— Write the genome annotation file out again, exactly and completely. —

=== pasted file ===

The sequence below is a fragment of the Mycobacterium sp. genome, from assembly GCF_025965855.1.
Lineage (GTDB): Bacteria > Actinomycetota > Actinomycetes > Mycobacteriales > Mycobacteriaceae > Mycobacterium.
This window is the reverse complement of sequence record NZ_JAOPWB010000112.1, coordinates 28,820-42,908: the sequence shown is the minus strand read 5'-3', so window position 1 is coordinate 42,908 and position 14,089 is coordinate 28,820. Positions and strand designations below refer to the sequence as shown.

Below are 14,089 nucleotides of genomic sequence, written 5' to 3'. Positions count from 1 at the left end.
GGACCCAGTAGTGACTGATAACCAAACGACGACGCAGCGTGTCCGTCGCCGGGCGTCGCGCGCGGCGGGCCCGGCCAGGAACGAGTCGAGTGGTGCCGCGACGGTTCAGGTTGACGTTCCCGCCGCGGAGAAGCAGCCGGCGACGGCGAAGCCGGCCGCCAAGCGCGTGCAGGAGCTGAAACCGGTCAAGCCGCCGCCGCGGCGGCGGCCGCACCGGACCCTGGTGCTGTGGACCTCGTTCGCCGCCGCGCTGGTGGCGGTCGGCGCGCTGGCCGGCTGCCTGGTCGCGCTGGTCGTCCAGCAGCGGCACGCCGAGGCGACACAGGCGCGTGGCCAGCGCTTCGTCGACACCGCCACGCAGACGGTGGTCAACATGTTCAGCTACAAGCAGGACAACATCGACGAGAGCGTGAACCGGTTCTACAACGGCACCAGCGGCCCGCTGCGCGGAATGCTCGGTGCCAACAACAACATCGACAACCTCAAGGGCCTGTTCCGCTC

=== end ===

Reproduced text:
The sequence below is a fragment of the Mycobacterium sp. genome, from assembly GCF_025965855.1.
Lineage (GTDB): Bacteria > Actinomycetota > Actinomycetes > Mycobacteriales > Mycobacteriaceae > Mycobacterium.
This window is the reverse complement of sequence record NZ_JAOPWB010000112.1, coordinates 28,820-42,908: the sequence shown is the minus strand read 5'-3', so window position 1 is coordinate 42,908 and position 14,089 is coordinate 28,820. Positions and strand designations below refer to the sequence as shown.

Below are 14,089 nucleotides of genomic sequence, written 5' to 3'. Positions count from 1 at the left end.
GGACCCAGTAGTGACTGATAACCAAACGACGACGCAGCGTGTCCGTCGCCGGGCGTCGCGCGCGGCGGGCCCGGCCAGGAACGAGTCGAGTGGTGCCGCGACGGTTCAGGTTGACGTTCCCGCCGCGGAGAAGCAGCCGGCGACGGCGAAGCCGGCCGCCAAGCGCGTGCAGGAGCTGAAACCGGTCAAGCCGCCGCCGCGGCGGCGGCCGCACCGGACCCTGGTGCTGTGGACCTCGTTCGCCGCCGCGCTGGTGGCGGTCGGCGCGCTGGCCGGCTGCCTGGTCGCGCTGGTCGTCCAGCAGCGGCACGCCGAGGCGACACAGGCGCGTGGCCAGCGCTTCGTCGACACCGCCACGCAGACGGTGGTCAACATGTTCAGCTACAAGCAGGACAACATCGACGAGAGCGTGAACCGGTTCTACAACGGCACCAGCGGCCCGCTGCGCGGAATGCTCGGTGCCAACAACAACATCGACAACCTCAAGGGCCTGTTCCGCTC